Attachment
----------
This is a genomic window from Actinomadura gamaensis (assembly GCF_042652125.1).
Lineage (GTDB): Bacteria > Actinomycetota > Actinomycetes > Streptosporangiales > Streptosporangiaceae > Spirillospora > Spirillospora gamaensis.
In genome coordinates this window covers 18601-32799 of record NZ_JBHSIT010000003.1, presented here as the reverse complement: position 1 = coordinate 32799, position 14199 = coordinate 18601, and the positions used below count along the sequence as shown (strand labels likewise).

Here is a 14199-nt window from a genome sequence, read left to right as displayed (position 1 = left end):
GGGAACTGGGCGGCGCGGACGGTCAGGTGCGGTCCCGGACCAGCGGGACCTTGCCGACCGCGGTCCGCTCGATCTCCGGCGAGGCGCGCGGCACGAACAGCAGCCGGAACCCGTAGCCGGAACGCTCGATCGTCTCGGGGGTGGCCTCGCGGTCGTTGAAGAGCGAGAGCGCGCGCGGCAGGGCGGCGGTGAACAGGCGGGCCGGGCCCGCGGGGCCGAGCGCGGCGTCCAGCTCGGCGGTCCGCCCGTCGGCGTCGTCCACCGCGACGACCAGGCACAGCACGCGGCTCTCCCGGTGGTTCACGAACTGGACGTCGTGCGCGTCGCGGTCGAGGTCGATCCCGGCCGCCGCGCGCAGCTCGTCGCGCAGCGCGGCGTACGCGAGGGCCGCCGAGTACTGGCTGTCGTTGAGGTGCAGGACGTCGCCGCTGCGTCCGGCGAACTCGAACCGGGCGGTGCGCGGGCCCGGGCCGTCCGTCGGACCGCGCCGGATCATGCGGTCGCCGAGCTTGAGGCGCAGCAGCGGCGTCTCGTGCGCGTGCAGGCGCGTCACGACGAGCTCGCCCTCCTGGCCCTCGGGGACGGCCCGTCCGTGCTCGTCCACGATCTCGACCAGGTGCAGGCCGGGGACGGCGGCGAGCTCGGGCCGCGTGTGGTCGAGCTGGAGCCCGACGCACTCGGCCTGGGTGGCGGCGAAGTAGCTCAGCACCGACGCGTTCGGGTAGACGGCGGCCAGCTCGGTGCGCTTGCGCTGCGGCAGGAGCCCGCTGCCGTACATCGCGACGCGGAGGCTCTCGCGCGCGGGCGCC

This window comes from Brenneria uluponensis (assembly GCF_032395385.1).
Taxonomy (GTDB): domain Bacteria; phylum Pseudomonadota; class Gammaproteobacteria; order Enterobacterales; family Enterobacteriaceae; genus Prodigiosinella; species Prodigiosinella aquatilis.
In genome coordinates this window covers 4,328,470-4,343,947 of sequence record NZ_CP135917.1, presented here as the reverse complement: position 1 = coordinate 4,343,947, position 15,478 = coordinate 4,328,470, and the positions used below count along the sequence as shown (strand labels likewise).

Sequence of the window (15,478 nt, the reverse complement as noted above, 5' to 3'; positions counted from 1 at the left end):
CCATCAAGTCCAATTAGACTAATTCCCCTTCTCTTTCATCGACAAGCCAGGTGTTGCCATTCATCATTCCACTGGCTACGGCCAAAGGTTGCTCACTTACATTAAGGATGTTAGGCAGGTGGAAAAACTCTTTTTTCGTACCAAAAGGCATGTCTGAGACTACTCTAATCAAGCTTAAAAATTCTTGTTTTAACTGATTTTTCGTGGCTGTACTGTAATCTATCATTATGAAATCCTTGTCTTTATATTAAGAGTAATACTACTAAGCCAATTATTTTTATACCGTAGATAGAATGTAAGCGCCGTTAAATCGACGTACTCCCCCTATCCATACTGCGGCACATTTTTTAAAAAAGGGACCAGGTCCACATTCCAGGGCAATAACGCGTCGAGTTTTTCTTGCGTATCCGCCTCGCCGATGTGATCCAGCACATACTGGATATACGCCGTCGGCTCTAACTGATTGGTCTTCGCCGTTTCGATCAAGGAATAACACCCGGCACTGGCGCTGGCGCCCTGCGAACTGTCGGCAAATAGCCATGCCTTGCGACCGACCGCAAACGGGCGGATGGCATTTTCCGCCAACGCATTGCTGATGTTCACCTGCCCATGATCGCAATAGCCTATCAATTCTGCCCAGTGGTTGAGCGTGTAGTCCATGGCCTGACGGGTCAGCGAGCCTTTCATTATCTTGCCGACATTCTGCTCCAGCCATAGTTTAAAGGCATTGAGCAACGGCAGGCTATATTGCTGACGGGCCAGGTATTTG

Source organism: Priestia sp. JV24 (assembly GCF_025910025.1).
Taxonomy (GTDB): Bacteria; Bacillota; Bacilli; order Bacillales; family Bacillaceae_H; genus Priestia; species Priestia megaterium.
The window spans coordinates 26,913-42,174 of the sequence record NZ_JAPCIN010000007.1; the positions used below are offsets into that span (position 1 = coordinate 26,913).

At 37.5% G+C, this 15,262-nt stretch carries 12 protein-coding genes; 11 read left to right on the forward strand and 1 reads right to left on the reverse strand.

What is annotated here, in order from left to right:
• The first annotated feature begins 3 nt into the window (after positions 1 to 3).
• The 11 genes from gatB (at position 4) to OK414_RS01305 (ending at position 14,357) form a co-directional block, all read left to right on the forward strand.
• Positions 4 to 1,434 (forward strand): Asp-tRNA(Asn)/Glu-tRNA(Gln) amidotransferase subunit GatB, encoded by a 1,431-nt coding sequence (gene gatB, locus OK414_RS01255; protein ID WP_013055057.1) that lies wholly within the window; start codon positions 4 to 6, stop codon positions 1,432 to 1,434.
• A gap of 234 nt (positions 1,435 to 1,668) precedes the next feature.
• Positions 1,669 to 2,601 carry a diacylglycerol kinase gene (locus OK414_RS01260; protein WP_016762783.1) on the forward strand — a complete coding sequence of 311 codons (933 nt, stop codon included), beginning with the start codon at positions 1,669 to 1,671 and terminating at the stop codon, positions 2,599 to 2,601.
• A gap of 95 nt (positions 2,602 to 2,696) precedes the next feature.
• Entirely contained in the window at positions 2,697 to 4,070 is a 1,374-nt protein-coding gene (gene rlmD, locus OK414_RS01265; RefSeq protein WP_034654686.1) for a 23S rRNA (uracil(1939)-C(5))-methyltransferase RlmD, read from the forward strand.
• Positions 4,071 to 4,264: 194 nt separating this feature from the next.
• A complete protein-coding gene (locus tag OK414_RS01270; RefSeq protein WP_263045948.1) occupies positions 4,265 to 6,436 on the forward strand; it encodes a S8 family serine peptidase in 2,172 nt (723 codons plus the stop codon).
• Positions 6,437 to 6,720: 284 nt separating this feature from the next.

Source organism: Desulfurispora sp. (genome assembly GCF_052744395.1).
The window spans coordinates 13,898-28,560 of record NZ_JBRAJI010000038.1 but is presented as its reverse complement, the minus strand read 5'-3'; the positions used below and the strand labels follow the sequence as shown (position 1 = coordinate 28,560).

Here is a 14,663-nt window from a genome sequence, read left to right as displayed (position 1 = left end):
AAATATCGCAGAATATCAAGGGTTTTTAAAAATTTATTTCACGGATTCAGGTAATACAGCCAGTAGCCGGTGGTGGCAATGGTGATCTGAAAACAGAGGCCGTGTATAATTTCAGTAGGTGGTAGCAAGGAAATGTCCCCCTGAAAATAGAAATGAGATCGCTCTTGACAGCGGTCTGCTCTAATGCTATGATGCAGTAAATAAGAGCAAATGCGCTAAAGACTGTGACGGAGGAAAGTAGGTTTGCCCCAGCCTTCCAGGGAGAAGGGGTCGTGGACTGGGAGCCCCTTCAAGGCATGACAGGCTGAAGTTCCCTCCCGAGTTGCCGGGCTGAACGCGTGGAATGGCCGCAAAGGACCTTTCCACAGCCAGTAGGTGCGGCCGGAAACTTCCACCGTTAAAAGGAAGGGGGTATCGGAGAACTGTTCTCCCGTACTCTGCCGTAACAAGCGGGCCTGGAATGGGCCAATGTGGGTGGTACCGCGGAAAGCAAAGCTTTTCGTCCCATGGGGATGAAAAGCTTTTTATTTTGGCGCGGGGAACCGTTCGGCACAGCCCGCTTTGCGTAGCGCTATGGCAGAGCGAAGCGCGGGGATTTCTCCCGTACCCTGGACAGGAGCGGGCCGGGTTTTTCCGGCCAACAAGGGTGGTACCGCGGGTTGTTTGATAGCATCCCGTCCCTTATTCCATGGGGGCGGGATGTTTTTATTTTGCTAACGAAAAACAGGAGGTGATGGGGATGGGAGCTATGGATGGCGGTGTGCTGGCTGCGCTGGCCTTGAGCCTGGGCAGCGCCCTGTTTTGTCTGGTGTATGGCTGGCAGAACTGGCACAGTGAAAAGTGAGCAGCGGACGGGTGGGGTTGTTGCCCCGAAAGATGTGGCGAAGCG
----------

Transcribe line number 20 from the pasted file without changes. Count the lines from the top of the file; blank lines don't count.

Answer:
• Positions 1,669 to 2,601 carry a diacylglycerol kinase gene (locus OK414_RS01260; protein WP_016762783.1) on the forward strand — a complete coding sequence of 311 codons (933 nt, stop codon included), beginning with the start codon at positions 1,669 to 1,671 and terminating at the stop codon, positions 2,599 to 2,601.